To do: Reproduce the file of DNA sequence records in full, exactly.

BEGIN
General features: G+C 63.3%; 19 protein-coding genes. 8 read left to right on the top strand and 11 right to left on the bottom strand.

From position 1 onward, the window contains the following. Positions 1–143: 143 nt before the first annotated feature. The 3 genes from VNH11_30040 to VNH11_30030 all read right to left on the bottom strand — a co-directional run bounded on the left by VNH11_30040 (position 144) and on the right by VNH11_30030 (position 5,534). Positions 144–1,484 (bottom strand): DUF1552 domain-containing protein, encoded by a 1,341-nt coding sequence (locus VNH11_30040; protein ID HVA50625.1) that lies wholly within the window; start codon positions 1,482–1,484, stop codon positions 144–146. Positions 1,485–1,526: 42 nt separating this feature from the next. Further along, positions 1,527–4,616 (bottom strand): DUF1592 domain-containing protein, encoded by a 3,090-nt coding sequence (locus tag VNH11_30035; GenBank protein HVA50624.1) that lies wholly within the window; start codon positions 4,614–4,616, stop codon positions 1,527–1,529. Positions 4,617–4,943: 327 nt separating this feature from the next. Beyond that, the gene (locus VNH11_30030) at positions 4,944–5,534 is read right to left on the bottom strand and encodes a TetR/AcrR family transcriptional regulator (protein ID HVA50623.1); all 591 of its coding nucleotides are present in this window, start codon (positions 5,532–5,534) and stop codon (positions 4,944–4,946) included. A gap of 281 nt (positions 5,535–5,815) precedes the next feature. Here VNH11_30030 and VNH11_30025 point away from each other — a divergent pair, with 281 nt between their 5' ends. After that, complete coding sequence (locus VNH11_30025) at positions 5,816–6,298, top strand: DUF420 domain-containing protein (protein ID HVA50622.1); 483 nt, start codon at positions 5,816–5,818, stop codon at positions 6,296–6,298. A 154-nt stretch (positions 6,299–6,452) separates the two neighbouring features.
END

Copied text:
General features: G+C 63.3%; 19 protein-coding genes. 8 read left to right on the top strand and 11 right to left on the bottom strand.

From position 1 onward, the window contains the following. Positions 1–143: 143 nt before the first annotated feature. The 3 genes from VNH11_30040 to VNH11_30030 all read right to left on the bottom strand — a co-directional run bounded on the left by VNH11_30040 (position 144) and on the right by VNH11_30030 (position 5,534). Positions 144–1,484 (bottom strand): DUF1552 domain-containing protein, encoded by a 1,341-nt coding sequence (locus VNH11_30040; protein ID HVA50625.1) that lies wholly within the window; start codon positions 1,482–1,484, stop codon positions 144–146. Positions 1,485–1,526: 42 nt separating this feature from the next. Further along, positions 1,527–4,616 (bottom strand): DUF1592 domain-containing protein, encoded by a 3,090-nt coding sequence (locus tag VNH11_30035; GenBank protein HVA50624.1) that lies wholly within the window; start codon positions 4,614–4,616, stop codon positions 1,527–1,529. Positions 4,617–4,943: 327 nt separating this feature from the next. Beyond that, the gene (locus VNH11_30030) at positions 4,944–5,534 is read right to left on the bottom strand and encodes a TetR/AcrR family transcriptional regulator (protein ID HVA50623.1); all 591 of its coding nucleotides are present in this window, start codon (positions 5,532–5,534) and stop codon (positions 4,944–4,946) included. A gap of 281 nt (positions 5,535–5,815) precedes the next feature. Here VNH11_30030 and VNH11_30025 point away from each other — a divergent pair, with 281 nt between their 5' ends. After that, complete coding sequence (locus VNH11_30025) at positions 5,816–6,298, top strand: DUF420 domain-containing protein (protein ID HVA50622.1); 483 nt, start codon at positions 5,816–5,818, stop codon at positions 6,296–6,298. A 154-nt stretch (positions 6,299–6,452) separates the two neighbouring features.